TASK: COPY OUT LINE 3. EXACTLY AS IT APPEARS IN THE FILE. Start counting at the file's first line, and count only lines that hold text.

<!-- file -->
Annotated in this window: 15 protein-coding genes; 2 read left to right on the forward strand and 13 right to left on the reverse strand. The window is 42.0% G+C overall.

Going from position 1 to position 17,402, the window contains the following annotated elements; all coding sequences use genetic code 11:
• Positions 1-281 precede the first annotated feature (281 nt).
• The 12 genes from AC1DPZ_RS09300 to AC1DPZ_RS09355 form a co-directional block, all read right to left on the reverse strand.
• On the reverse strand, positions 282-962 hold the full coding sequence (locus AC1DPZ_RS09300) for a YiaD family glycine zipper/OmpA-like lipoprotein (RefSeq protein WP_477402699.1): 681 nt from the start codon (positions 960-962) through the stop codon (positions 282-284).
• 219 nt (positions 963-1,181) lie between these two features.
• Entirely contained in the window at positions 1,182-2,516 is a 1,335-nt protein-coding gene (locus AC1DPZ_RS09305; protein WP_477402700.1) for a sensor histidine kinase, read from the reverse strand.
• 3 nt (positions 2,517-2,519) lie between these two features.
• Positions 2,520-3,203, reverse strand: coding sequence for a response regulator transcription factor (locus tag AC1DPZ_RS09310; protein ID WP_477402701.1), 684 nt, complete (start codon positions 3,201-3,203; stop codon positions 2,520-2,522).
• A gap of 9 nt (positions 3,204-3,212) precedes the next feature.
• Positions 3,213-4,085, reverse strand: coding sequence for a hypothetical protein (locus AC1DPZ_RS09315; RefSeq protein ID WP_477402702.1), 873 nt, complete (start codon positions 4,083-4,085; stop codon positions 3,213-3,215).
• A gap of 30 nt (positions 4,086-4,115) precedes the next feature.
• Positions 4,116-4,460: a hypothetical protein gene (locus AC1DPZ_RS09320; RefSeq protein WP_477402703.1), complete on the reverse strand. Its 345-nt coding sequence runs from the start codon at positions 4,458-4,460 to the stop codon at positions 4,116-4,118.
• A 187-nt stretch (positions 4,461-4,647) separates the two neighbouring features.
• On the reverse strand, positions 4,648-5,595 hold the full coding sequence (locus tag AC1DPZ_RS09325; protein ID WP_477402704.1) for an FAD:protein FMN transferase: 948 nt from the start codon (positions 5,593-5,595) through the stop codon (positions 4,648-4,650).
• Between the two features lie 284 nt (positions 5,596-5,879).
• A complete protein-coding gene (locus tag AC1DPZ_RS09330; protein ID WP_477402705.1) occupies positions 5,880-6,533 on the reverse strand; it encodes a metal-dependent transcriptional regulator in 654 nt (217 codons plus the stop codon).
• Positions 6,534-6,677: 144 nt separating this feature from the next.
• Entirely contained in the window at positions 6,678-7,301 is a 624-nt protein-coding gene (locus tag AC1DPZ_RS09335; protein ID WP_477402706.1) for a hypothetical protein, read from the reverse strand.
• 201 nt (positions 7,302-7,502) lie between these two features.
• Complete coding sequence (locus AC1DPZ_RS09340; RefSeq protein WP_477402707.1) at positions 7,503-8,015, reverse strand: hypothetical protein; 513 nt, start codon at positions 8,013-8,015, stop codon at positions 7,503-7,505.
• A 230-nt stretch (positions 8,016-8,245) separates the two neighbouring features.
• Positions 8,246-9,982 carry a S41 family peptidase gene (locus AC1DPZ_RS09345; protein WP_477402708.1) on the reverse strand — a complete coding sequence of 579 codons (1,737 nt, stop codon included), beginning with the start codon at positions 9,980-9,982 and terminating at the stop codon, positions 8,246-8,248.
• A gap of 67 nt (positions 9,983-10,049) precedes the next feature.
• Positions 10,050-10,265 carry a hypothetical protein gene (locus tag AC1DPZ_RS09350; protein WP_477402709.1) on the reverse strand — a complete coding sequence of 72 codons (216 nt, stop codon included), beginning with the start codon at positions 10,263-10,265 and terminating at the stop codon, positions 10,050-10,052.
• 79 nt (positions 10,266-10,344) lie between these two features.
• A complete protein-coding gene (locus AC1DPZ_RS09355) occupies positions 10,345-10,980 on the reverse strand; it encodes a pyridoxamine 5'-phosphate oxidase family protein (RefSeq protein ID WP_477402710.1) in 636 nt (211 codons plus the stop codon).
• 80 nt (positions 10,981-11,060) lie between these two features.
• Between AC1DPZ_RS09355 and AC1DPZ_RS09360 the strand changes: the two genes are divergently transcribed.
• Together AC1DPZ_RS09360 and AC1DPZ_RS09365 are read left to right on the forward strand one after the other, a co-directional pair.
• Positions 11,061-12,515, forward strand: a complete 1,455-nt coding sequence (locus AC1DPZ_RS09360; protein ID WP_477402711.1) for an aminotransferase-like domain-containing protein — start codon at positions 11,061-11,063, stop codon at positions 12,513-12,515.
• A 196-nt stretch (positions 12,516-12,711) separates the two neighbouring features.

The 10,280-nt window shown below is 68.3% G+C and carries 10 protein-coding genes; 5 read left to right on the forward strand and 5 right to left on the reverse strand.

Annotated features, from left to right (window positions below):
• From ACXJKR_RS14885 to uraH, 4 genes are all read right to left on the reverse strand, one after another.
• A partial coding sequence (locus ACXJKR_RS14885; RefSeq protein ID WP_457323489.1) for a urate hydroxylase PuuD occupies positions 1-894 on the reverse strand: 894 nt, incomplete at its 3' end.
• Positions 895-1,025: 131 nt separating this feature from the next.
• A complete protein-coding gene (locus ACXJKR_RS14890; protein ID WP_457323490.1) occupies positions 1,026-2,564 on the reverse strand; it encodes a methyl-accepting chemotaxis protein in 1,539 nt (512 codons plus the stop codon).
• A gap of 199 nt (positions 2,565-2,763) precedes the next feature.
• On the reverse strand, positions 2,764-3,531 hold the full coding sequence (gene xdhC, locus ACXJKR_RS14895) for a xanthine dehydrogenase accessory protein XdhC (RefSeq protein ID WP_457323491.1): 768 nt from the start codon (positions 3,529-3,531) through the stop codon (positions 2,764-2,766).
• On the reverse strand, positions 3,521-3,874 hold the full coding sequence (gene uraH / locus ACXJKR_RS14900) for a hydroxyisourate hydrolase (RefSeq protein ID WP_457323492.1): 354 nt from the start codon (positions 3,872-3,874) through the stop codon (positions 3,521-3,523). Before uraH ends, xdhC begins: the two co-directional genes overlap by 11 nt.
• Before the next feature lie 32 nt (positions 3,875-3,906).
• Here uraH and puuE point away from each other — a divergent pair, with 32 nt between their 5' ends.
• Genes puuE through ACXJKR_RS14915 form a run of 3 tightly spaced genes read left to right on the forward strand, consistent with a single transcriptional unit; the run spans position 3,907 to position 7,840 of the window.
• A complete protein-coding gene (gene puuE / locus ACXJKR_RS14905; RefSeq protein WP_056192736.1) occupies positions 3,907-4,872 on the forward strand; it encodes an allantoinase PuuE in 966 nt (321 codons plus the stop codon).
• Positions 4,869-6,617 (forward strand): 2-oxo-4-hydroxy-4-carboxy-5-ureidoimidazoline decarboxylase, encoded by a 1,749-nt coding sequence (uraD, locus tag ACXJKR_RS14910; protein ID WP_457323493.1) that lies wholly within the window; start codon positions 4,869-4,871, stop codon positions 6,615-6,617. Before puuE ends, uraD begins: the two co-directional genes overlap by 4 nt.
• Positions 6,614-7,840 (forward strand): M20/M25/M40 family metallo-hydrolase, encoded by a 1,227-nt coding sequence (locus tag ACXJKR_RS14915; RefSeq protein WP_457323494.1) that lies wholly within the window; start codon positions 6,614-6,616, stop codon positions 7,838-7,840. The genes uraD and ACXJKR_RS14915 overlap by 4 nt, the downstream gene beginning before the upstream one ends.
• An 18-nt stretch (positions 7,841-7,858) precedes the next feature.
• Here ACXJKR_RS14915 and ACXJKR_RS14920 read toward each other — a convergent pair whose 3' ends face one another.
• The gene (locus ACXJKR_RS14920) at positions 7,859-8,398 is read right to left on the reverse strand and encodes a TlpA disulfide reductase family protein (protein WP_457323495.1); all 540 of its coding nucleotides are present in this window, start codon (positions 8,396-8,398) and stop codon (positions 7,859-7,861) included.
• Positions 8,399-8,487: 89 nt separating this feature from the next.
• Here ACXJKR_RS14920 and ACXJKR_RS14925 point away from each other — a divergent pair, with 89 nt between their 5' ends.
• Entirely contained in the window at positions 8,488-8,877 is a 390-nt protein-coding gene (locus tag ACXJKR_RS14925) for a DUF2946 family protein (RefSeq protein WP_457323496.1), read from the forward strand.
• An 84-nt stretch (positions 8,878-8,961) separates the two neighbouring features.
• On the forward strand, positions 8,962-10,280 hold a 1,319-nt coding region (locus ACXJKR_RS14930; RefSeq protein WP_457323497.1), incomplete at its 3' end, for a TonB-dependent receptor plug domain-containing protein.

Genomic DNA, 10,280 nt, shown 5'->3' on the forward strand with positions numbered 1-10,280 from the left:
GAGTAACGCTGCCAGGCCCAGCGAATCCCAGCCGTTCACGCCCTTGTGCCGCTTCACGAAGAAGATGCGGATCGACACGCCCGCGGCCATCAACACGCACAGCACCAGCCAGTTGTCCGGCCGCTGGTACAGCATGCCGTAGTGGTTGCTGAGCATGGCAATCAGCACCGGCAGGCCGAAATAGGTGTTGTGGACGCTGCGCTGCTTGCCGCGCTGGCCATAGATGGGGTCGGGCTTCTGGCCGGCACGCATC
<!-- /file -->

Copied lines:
• Positions 1-281 precede the first annotated feature (281 nt).